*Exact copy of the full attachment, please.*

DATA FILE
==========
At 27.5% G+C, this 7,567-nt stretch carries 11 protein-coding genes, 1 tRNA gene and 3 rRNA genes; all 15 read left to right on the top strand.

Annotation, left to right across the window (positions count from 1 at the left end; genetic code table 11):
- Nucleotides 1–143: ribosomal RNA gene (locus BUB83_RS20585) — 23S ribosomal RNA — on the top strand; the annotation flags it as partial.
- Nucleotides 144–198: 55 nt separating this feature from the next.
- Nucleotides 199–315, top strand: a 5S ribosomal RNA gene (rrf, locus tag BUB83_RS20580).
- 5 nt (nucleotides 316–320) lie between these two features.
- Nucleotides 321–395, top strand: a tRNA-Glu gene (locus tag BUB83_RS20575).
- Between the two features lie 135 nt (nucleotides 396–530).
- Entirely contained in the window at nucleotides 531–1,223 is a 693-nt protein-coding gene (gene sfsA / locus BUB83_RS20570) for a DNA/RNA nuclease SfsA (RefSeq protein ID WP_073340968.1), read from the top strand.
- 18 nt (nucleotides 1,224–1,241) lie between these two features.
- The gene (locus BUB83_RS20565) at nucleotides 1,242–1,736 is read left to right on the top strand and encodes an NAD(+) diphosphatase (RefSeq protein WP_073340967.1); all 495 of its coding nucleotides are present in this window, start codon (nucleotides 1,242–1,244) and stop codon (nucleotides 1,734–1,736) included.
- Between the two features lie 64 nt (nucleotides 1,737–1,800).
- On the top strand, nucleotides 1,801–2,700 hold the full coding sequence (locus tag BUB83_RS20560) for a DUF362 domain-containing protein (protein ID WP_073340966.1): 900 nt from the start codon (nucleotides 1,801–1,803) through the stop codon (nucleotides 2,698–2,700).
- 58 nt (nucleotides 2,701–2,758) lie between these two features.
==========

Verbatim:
At 27.5% G+C, this 7,567-nt stretch carries 11 protein-coding genes, 1 tRNA gene and 3 rRNA genes; all 15 read left to right on the top strand.

Annotation, left to right across the window (positions count from 1 at the left end; genetic code table 11):
- Nucleotides 1–143: ribosomal RNA gene (locus BUB83_RS20585) — 23S ribosomal RNA — on the top strand; the annotation flags it as partial.
- Nucleotides 144–198: 55 nt separating this feature from the next.
- Nucleotides 199–315, top strand: a 5S ribosomal RNA gene (rrf, locus tag BUB83_RS20580).
- 5 nt (nucleotides 316–320) lie between these two features.
- Nucleotides 321–395, top strand: a tRNA-Glu gene (locus tag BUB83_RS20575).
- Between the two features lie 135 nt (nucleotides 396–530).
- Entirely contained in the window at nucleotides 531–1,223 is a 693-nt protein-coding gene (gene sfsA / locus BUB83_RS20570) for a DNA/RNA nuclease SfsA (RefSeq protein ID WP_073340968.1), read from the top strand.
- 18 nt (nucleotides 1,224–1,241) lie between these two features.
- The gene (locus BUB83_RS20565) at nucleotides 1,242–1,736 is read left to right on the top strand and encodes an NAD(+) diphosphatase (RefSeq protein WP_073340967.1); all 495 of its coding nucleotides are present in this window, start codon (nucleotides 1,242–1,244) and stop codon (nucleotides 1,734–1,736) included.
- Between the two features lie 64 nt (nucleotides 1,737–1,800).
- On the top strand, nucleotides 1,801–2,700 hold the full coding sequence (locus tag BUB83_RS20560) for a DUF362 domain-containing protein (protein ID WP_073340966.1): 900 nt from the start codon (nucleotides 1,801–1,803) through the stop codon (nucleotides 2,698–2,700).
- 58 nt (nucleotides 2,701–2,758) lie between these two features.